In RPDs, two types of phases are used: operational phases and maintenance phases. An operational phase is used to represent any stage of the system's mission that is not exclusively dedicated to the execution of maintenance tasks. Operational phases are always defined by (linked to) an RBD. Each operational phase has a fixed, predefined time duration.

#### Operational Phase Properties

Diagram The diagram property is used to associate an RBD with a phase. You can select and associate any existing simulation RBD with a phase. Note that common components across different RBDs are identified by name. In other words, a component with the exact same name in two RBDs is assumed to be the same component working in two different phases.

Phase Duration The duration of an operational phase is fixed and needs to be specified. However, this duration may be affected by the choice of path you choose followed by this phase. If a failure has not occurred by the end of the specified phase duration, the simulation will proceed along the success path leading from the phase block. If a failure occurs, the simulation will proceed along the failure path leading from the phase block.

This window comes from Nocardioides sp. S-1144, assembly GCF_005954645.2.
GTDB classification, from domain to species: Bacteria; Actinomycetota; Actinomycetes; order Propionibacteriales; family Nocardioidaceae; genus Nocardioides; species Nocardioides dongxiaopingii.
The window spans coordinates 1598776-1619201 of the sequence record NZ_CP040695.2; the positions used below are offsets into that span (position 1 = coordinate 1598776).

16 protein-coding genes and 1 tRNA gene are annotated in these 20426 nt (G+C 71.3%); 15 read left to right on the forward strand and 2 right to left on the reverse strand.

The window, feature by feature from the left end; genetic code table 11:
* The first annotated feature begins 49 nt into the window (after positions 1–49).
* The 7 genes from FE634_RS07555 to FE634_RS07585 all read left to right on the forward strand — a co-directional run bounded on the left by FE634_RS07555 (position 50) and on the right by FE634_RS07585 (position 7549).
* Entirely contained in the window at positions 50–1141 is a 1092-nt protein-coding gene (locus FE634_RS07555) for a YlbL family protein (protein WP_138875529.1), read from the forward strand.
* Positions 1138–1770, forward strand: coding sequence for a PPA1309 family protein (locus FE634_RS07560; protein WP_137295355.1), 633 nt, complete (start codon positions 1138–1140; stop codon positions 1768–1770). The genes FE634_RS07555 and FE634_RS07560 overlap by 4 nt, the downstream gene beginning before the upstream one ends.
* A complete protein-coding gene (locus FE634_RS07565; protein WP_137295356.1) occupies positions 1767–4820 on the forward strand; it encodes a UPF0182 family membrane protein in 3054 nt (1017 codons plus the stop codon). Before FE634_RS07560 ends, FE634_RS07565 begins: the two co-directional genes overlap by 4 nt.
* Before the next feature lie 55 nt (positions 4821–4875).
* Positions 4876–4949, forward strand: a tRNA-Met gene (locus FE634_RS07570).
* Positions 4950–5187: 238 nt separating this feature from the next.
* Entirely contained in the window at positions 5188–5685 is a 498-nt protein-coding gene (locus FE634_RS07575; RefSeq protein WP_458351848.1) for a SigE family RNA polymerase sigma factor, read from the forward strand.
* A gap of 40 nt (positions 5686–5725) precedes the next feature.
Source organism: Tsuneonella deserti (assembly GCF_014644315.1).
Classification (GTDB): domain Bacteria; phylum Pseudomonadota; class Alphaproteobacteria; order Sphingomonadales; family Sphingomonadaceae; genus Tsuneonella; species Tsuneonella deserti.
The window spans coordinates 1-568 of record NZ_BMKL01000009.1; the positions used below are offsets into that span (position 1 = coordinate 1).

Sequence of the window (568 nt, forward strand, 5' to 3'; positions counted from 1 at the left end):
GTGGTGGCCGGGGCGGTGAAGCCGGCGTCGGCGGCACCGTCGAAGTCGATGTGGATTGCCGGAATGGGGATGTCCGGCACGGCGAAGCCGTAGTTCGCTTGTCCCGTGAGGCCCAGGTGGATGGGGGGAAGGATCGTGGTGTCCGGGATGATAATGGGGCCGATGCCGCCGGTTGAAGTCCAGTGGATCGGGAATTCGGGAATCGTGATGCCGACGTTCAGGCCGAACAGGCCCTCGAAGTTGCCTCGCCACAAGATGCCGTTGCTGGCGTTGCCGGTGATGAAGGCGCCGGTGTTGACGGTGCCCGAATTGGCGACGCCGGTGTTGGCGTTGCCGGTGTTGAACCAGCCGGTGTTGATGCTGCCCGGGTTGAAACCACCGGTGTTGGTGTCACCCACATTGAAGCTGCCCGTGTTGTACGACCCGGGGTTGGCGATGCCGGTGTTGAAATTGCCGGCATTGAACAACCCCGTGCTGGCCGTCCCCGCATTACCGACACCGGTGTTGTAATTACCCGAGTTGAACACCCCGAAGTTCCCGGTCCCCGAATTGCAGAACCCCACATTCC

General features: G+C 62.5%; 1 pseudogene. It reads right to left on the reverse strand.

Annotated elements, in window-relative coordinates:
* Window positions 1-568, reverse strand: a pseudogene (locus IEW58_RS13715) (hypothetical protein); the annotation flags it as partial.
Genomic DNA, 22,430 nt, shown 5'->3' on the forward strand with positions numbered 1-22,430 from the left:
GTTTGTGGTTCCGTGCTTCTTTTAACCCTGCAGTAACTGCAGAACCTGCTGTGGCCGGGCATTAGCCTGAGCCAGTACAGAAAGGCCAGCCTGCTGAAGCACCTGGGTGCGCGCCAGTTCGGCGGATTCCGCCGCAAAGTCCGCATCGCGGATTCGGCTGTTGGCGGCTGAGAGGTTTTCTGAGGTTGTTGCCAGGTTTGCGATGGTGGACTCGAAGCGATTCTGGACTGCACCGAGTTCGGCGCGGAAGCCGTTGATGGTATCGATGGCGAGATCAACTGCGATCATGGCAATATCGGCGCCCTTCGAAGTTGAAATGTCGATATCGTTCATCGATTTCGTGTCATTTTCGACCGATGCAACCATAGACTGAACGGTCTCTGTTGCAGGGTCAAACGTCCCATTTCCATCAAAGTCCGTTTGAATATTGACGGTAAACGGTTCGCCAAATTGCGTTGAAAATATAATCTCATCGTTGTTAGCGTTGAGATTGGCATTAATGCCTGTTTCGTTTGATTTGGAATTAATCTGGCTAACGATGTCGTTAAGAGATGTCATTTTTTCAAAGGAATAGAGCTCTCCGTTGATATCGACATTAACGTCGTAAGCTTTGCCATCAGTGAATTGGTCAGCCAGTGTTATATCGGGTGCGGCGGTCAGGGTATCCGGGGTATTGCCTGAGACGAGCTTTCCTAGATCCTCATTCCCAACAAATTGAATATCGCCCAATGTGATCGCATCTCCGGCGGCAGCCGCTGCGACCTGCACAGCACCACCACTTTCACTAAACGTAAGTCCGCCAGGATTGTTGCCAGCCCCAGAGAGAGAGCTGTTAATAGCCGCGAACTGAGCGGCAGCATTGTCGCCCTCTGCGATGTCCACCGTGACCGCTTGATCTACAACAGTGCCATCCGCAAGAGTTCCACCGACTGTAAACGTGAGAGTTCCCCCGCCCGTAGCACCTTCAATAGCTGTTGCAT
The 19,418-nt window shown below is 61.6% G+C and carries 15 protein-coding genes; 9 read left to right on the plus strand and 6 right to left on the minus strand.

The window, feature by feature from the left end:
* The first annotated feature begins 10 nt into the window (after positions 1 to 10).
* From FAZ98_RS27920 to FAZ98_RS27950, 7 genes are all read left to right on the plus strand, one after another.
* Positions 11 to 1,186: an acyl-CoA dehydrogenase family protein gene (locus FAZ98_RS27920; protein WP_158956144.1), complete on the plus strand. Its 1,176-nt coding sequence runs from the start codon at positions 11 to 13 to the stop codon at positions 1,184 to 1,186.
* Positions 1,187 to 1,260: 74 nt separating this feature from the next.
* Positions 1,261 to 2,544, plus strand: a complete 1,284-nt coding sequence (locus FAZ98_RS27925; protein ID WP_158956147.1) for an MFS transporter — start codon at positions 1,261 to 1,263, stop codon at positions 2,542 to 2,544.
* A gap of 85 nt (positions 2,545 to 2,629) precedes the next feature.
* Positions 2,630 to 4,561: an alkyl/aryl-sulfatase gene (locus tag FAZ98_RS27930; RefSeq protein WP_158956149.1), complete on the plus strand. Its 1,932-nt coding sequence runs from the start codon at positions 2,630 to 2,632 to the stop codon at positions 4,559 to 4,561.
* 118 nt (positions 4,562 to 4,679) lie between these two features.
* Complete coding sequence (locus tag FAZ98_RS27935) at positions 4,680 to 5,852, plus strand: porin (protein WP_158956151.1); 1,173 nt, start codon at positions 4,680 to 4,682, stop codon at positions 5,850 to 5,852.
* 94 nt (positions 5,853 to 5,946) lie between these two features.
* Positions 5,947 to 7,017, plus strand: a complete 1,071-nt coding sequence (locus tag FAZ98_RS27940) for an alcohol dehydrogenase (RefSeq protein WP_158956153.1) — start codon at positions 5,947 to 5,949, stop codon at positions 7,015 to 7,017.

Phase Duty Cycle This property allows you to specify a common duty cycle value for the entire RBD that the phase represents, thereby modeling situations where the actual usage of the RBD during system operation is not identical to the usage for which you have data (either from testing or from the field). This can include situations where the item:

• Does not operate continuously (e.g., a DVD drive that was tested in continuous operation, but in actual use within a computer accumulates only 18 minutes of usage for every hour the computer operates).
• Is subjected to loads that are greater than or less than the rated loads (e.g., a motor that is rated to operate at 1,000 rpm but is being used at 800 rpm).
• Is affected by changes in environmental stress (e.g., a laptop computer that is typically used indoors at room temperature, but is being used outdoors in tropical conditions).

In these cases, continuous operation at the rated load is considered to be a duty cycle of 1. Any other level of usage is expressed as a percentage of the rated load value or operating time. For example, consider the DVD drive mentioned above; its duty cycle value would be 18 min / 60 min = 0.3. A duty cycle value higher than 1 indicates a load in excess of the rated value.